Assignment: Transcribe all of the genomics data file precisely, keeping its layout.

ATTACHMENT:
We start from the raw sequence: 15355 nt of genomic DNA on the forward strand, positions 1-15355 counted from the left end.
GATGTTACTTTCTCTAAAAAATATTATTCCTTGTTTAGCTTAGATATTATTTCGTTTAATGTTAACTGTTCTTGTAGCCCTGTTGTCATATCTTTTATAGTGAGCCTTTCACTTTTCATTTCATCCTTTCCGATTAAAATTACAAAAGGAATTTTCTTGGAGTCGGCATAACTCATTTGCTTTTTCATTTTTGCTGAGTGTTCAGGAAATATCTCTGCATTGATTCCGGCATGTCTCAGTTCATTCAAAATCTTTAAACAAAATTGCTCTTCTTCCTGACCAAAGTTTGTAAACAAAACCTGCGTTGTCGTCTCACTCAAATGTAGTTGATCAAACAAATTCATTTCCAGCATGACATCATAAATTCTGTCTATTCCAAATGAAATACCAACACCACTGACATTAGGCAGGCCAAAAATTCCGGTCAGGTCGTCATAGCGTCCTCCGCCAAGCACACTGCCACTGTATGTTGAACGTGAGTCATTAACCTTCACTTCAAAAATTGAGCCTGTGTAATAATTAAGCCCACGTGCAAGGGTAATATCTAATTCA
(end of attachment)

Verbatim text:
We start from the raw sequence: 15355 nt of genomic DNA on the forward strand, positions 1-15355 counted from the left end.
GATGTTACTTTCTCTAAAAAATATTATTCCTTGTTTAGCTTAGATATTATTTCGTTTAATGTTAACTGTTCTTGTAGCCCTGTTGTCATATCTTTTATAGTGAGCCTTTCACTTTTCATTTCATCCTTTCCGATTAAAATTACAAAAGGAATTTTCTTGGAGTCGGCATAACTCATTTGCTTTTTCATTTTTGCTGAGTGTTCAGGAAATATCTCTGCATTGATTCCGGCATGTCTCAGTTCATTCAAAATCTTTAAACAAAATTGCTCTTCTTCCTGACCAAAGTTTGTAAACAAAACCTGCGTTGTCGTCTCACTCAAATGTAGTTGATCAAACAAATTCATTTCCAGCATGACATCATAAATTCTGTCTATTCCAAATGAAATACCAACACCACTGACATTAGGCAGGCCAAAAATTCCGGTCAGGTCGTCATAGCGTCCTCCGCCAAGCACACTGCCACTGTATGTTGAACGTGAGTCATTAACCTTCACTTCAAAAATTGAGCCTGTGTAATAATTAAGCCCACGTGCAAGGGTAATATCTAATTCA